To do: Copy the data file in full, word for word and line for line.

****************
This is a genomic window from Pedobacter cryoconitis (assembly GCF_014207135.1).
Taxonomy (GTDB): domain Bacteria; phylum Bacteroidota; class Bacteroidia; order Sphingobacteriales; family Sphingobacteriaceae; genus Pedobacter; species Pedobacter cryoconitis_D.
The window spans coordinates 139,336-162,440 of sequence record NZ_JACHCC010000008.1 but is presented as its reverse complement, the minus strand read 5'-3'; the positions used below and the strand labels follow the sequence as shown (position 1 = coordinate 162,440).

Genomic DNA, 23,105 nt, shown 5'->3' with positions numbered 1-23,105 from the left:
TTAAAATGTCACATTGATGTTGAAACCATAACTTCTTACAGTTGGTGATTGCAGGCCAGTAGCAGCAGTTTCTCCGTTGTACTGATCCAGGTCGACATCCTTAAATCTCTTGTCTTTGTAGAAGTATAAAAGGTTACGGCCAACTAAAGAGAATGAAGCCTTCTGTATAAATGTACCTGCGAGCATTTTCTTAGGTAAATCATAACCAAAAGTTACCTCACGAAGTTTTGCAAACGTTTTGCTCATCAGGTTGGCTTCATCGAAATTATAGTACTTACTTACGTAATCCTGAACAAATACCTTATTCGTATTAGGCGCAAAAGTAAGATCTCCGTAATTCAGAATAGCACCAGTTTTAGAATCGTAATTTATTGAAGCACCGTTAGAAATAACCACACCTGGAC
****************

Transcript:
This is a genomic window from Pedobacter cryoconitis (assembly GCF_014207135.1).
Taxonomy (GTDB): domain Bacteria; phylum Bacteroidota; class Bacteroidia; order Sphingobacteriales; family Sphingobacteriaceae; genus Pedobacter; species Pedobacter cryoconitis_D.
The window spans coordinates 139,336-162,440 of sequence record NZ_JACHCC010000008.1 but is presented as its reverse complement, the minus strand read 5'-3'; the positions used below and the strand labels follow the sequence as shown (position 1 = coordinate 162,440).

Genomic DNA, 23,105 nt, shown 5'->3' with positions numbered 1-23,105 from the left:
TTAAAATGTCACATTGATGTTGAAACCATAACTTCTTACAGTTGGTGATTGCAGGCCAGTAGCAGCAGTTTCTCCGTTGTACTGATCCAGGTCGACATCCTTAAATCTCTTGTCTTTGTAGAAGTATAAAAGGTTACGGCCAACTAAAGAGAATGAAGCCTTCTGTATAAATGTACCTGCGAGCATTTTCTTAGGTAAATCATAACCAAAAGTTACCTCACGAAGTTTTGCAAACGTTTTGCTCATCAGGTTGGCTTCATCGAAATTATAGTACTTACTTACGTAATCCTGAACAAATACCTTATTCGTATTAGGCGCAAAAGTAAGATCTCCGTAATTCAGAATAGCACCAGTTTTAGAATCGTAATTTATTGAAGCACCGTTAGAAATAACCACACCTGGAC